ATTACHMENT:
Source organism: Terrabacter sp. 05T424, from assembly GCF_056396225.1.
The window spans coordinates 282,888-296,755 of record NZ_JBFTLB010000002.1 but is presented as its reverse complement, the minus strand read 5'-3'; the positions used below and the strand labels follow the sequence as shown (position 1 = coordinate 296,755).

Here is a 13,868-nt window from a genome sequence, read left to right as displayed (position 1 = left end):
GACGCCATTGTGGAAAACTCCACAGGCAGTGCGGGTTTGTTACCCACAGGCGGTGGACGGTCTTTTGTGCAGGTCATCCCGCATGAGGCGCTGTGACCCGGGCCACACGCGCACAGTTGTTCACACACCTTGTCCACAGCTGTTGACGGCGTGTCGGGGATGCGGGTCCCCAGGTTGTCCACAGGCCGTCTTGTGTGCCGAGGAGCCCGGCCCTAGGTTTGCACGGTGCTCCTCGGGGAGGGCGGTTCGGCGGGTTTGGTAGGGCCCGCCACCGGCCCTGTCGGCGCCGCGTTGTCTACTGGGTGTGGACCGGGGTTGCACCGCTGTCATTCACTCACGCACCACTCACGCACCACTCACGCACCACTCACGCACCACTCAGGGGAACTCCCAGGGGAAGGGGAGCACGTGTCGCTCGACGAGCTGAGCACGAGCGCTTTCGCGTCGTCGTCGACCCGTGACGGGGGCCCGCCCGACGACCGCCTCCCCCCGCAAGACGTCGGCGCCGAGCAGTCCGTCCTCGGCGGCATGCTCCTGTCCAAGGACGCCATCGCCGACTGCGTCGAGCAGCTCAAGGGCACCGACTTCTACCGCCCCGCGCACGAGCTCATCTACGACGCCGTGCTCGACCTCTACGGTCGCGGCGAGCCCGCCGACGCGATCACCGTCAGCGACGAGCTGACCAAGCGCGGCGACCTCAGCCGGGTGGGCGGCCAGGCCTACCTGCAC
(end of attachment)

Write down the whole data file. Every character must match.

Source organism: Terrabacter sp. 05T424, from assembly GCF_056396225.1.
The window spans coordinates 282,888-296,755 of record NZ_JBFTLB010000002.1 but is presented as its reverse complement, the minus strand read 5'-3'; the positions used below and the strand labels follow the sequence as shown (position 1 = coordinate 296,755).

Here is a 13,868-nt window from a genome sequence, read left to right as displayed (position 1 = left end):
GACGCCATTGTGGAAAACTCCACAGGCAGTGCGGGTTTGTTACCCACAGGCGGTGGACGGTCTTTTGTGCAGGTCATCCCGCATGAGGCGCTGTGACCCGGGCCACACGCGCACAGTTGTTCACACACCTTGTCCACAGCTGTTGACGGCGTGTCGGGGATGCGGGTCCCCAGGTTGTCCACAGGCCGTCTTGTGTGCCGAGGAGCCCGGCCCTAGGTTTGCACGGTGCTCCTCGGGGAGGGCGGTTCGGCGGGTTTGGTAGGGCCCGCCACCGGCCCTGTCGGCGCCGCGTTGTCTACTGGGTGTGGACCGGGGTTGCACCGCTGTCATTCACTCACGCACCACTCACGCACCACTCACGCACCACTCACGCACCACTCAGGGGAACTCCCAGGGGAAGGGGAGCACGTGTCGCTCGACGAGCTGAGCACGAGCGCTTTCGCGTCGTCGTCGACCCGTGACGGGGGCCCGCCCGACGACCGCCTCCCCCCGCAAGACGTCGGCGCCGAGCAGTCCGTCCTCGGCGGCATGCTCCTGTCCAAGGACGCCATCGCCGACTGCGTCGAGCAGCTCAAGGGCACCGACTTCTACCGCCCCGCGCACGAGCTCATCTACGACGCCGTGCTCGACCTCTACGGTCGCGGCGAGCCCGCCGACGCGATCACCGTCAGCGACGAGCTGACCAAGCGCGGCGACCTCAGCCGGGTGGGCGGCCAGGCCTACCTGCAC